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117th United States Congress

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117th United States Congress
116th ←
→ 118th
Capitol building with stairs.jpg

January 3, 2021 – January 3, 2023
Members100 senators
435 representatives
6 non-voting delegates
Senate MajorityRepublican
(until January 20, 2021)
(from January 20, 2021)
Senate PresidentMike Pence (R)
(until January 20, 2021)
Kamala Harris (D)
(from January 20, 2021)
House MajorityDemocratic
House SpeakerNancy Pelosi (D)
1st: January 3, 2021 – present

The 117th United States Congress is the current meeting of the legislative branch of the United States federal government, composed of the U.S. Senate and the U.S. House of Representatives. It convened in Washington, D.C., on January 3, 2021, during the final weeks of Donald Trump's presidency, and will end on January 3, 2023. It will meet during the first two years of Joe Biden's presidency.

The 2020 elections decided control of both chambers. In the House of Representatives, the Democratic Party retained their majority (albeit reduced from the 116th Congress).

In the Senate, the Republican Party briefly held the majority at the beginning of the term, but on January 20, 2021, three new Democratic senators were sworn in, resulting in the Republicans holding 50 seats, the Democrats with 48, and two held by independents who caucus with the Democrats, effectively making it a 50–50 split, which hasn't occurred since the beginning of the 107th Congress in 2001.

With Vice President Kamala Harris serving as the tie breaker in her constitutional role as Senate President, this gave the Democrats control of the Senate, and thereby giving them full control of Congress for the first time since 111th Congress ended in 2011.

Major events

  • January 3, 2021: 117th Congress officially begins, with Democrats controlling the House, and Republicans in charge of the Senate.
  • January 5, 2021: Runoff elections were held in Georgia for the regular and special Senate elections, with Democrats winning both.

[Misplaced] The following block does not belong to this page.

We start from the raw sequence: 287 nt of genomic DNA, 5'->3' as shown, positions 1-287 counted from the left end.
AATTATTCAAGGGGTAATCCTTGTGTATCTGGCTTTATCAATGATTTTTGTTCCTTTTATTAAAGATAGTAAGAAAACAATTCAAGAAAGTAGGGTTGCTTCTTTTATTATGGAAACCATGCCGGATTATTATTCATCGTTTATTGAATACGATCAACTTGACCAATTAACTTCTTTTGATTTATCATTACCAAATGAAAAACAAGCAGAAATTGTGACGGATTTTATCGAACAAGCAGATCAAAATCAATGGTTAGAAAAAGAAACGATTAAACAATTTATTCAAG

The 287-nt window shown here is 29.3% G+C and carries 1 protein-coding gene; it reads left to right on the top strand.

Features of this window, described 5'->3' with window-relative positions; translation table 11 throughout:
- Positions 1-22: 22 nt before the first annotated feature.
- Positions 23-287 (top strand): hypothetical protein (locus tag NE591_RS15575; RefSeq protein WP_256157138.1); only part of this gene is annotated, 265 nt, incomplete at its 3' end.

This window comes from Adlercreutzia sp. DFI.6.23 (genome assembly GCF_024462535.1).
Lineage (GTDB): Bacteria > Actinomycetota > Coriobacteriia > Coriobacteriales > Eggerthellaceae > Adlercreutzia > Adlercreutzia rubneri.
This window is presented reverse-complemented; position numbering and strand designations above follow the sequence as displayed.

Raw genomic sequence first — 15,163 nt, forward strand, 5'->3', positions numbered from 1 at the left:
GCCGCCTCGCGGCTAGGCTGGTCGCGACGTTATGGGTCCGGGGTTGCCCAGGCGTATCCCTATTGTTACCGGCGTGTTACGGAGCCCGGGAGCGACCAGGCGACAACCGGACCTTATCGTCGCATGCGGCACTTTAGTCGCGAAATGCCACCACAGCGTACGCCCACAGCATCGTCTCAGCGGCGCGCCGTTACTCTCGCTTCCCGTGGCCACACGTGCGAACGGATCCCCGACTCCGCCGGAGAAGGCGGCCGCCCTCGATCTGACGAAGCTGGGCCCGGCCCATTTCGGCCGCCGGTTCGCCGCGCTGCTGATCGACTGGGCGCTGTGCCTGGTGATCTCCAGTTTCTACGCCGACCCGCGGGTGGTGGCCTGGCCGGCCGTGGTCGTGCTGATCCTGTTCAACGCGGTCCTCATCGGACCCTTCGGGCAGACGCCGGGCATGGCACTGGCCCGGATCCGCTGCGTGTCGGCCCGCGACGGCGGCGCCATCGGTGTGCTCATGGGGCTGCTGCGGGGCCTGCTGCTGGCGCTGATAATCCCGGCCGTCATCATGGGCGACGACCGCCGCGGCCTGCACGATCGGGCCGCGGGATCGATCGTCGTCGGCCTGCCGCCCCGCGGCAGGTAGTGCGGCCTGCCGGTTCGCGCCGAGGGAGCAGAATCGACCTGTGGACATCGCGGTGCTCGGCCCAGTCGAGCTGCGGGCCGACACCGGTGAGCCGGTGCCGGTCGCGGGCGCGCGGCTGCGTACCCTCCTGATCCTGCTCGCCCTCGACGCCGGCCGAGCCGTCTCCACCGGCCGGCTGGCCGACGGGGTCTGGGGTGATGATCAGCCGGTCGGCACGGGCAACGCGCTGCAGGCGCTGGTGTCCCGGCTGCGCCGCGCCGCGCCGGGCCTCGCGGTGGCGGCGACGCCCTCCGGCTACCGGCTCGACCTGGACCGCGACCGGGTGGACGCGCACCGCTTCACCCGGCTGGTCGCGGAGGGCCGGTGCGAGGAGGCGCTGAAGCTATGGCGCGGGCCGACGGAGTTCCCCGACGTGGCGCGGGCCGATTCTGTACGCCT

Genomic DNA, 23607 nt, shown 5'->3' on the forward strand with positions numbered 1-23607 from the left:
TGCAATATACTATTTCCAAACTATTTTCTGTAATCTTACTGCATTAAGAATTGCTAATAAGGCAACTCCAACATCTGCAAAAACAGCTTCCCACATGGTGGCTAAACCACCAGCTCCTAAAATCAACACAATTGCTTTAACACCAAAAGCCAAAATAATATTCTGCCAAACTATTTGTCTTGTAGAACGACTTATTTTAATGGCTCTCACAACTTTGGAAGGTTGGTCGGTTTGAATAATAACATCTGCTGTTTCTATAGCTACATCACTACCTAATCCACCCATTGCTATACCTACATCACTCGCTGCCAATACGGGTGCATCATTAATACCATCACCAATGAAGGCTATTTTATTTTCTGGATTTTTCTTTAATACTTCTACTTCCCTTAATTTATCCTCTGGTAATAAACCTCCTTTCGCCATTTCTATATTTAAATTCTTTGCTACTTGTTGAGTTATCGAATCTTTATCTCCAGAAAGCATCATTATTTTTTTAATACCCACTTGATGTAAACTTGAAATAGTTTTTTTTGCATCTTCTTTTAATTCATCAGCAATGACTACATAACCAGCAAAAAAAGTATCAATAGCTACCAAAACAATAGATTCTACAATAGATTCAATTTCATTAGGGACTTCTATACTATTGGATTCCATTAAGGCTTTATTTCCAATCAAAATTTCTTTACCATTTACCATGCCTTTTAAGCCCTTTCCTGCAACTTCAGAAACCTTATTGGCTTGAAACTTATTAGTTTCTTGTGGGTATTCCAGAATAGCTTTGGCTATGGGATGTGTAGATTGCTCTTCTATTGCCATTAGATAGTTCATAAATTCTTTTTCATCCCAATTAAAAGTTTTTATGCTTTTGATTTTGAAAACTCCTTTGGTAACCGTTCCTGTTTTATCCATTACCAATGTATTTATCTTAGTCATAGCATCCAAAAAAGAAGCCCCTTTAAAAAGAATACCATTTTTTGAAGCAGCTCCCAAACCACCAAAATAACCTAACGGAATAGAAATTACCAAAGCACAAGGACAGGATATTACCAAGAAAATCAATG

• January 6, 2021: A pro-Trump mob stormed the Capitol, halting the joint session to count and certify the electoral college vote. By nightfall, the mob had been cleared and the vote counting resumed, with the certification being made official around 3 a.m. on January 7
  • January 13, 2021: Second impeachment of Donald Trump: House impeached President Trump for inciting the January 6 storming of the Capitol.
  • January 18, 2021: Kamala Harris officially resigns from the Senate as she prepared to become Vice President two days later.
  • January 20, 2021: Joe Biden became President of the United States
  • January 20, 2021: Democrats took control of the Senate with the inauguration of VP Kamala Harris and the seating of three new Democratic senators (the two Georgia runoff winners and Harris' appointed replacement), effectively resulting in a 50-50 split with Harris as the tie breaker in her constitutional role as Senate President
  • January 22, 2021: Senate Majority Leader Chuck Schumer announces the second impeachment trial of Donald Trump will begin on February 9.
  • January 25, 2021: House Democrats formally send article of impeachment to the Senate.

Major legislation


Proposed (but not enacted)

Major resolutions


  • H.Res. 21: Calling on Vice President Michael R. Pence to convene and mobilize the principal officers of the executive departments of the Cabinet to activate section 4 of the 25th Amendment to declare President Donald J. Trump incapable of executing the duties of his office and to immediately exercise powers as acting President.
  • H.Res. 24 (Second impeachment of Donald Trump): Impeaching Donald John Trump, President of the United States, for high crimes and misdemeanors.
  • S.Res. 5: A resolution honoring the memory of Officer Brian David Sicknick of the United States Capitol Police for his selfless acts of heroism on the grounds of the United States Capitol on January 6, 2021.


  • H.Res. 14: Censuring and condemning President Donald J. Trump for attempting to overturn the results of the November 2020 presidential election in the State of Georgia